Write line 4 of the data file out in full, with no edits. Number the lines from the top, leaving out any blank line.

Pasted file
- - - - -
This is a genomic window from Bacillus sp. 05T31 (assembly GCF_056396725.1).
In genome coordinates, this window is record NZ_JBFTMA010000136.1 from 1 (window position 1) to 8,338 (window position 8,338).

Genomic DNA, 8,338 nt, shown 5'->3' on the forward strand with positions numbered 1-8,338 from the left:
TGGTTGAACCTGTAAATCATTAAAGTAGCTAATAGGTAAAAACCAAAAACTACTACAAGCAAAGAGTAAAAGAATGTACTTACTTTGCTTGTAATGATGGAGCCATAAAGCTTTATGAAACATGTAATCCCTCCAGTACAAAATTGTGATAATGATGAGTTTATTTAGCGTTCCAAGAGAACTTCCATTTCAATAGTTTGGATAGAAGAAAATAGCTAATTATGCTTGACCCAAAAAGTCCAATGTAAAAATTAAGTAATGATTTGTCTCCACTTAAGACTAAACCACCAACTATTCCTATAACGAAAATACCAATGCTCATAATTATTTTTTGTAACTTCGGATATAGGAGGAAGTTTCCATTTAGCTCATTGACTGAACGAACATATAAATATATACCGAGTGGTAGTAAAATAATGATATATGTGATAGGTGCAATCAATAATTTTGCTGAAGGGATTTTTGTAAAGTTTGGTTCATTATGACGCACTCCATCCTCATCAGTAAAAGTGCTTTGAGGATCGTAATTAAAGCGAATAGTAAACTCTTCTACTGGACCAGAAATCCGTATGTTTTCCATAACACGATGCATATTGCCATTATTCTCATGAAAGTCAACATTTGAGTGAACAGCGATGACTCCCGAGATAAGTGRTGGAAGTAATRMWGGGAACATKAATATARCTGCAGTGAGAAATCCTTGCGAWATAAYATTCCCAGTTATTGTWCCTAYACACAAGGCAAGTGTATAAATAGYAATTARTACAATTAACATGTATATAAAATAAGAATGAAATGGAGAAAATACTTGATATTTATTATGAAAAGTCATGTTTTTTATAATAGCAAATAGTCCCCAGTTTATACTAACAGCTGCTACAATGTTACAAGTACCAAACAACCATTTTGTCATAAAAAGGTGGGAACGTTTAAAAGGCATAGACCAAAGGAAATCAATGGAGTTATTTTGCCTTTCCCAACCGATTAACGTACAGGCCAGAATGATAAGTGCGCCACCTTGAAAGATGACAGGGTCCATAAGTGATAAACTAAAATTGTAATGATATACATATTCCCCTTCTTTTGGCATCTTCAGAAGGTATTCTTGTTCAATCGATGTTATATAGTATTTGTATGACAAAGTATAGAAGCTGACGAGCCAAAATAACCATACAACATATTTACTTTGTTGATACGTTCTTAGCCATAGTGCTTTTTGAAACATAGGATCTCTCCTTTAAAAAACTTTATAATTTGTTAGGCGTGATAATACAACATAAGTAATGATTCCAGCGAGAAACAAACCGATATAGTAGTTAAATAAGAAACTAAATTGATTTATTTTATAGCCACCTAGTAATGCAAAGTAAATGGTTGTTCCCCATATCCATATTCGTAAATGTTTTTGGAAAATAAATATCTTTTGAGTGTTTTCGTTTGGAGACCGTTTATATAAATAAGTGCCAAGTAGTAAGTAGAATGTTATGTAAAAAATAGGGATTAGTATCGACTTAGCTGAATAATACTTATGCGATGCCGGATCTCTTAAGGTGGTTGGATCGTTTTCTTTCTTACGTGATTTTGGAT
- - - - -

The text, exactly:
TGGTTGAACCTGTAAATCATTAAAGTAGCTAATAGGTAAAAACCAAAAACTACTACAAGCAAAGAGTAAAAGAATGTACTTACTTTGCTTGTAATGATGGAGCCATAAAGCTTTATGAAACATGTAATCCCTCCAGTACAAAATTGTGATAATGATGAGTTTATTTAGCGTTCCAAGAGAACTTCCATTTCAATAGTTTGGATAGAAGAAAATAGCTAATTATGCTTGACCCAAAAAGTCCAATGTAAAAATTAAGTAATGATTTGTCTCCACTTAAGACTAAACCACCAACTATTCCTATAACGAAAATACCAATGCTCATAATTATTTTTTGTAACTTCGGATATAGGAGGAAGTTTCCATTTAGCTCATTGACTGAACGAACATATAAATATATACCGAGTGGTAGTAAAATAATGATATATGTGATAGGTGCAATCAATAATTTTGCTGAAGGGATTTTTGTAAAGTTTGGTTCATTATGACGCACTCCATCCTCATCAGTAAAAGTGCTTTGAGGATCGTAATTAAAGCGAATAGTAAACTCTTCTACTGGACCAGAAATCCGTATGTTTTCCATAACACGATGCATATTGCCATTATTCTCATGAAAGTCAACATTTGAGTGAACAGCGATGACTCCCGAGATAAGTGRTGGAAGTAATRMWGGGAACATKAATATARCTGCAGTGAGAAATCCTTGCGAWATAAYATTCCCAGTTATTGTWCCTAYACACAAGGCAAGTGTATAAATAGYAATTARTACAATTAACATGTATATAAAATAAGAATGAAATGGAGAAAATACTTGATATTTATTATGAAAAGTCATGTTTTTTATAATAGCAAATAGTCCCCAGTTTATACTAACAGCTGCTACAATGTTACAAGTACCAAACAACCATTTTGTCATAAAAAGGTGGGAACGTTTAAAAGGCATAGACCAAAGGAAATCAATGGAGTTATTTTGCCTTTCCCAACCGATTAACGTACAGGCCAGAATGATAAGTGCGCCACCTTGAAAGATGACAGGGTCCATAAGTGATAAACTAAAATTGTAATGATATACATATTCCCCTTCTTTTGGCATCTTCAGAAGGTATTCTTGTTCAATCGATGTTATATAGTATTTGTATGACAAAGTATAGAAGCTGACGAGCCAAAATAACCATACAACATATTTACTTTGTTGATACGTTCTTAGCCATAGTGCTTTTTGAAACATAGGATCTCTCCTTTAAAAAACTTTATAATTTGTTAGGCGTGATAATACAACATAAGTAATGATTCCAGCGAGAAACAAACCGATATAGTAGTTAAATAAGAAACTAAATTGATTTATTTTATAGCCACCTAGTAATGCAAAGTAAATGGTTGTTCCCCATATCCATATTCGTAAATGTTTTTGGAAAATAAATATCTTTTGAGTGTTTTCGTTTGGAGACCGTTTATATAAATAAGTGCCAAGTAGTAAGTAGAATGTTATGTAAAAAATAGGGATTAGTATCGACTTAGCTGAATAATACTTATGCGATGCCGGATCTCTTAAGGTGGTTGGATCGTTTTCTTTCTTACGTGATTTTGGAT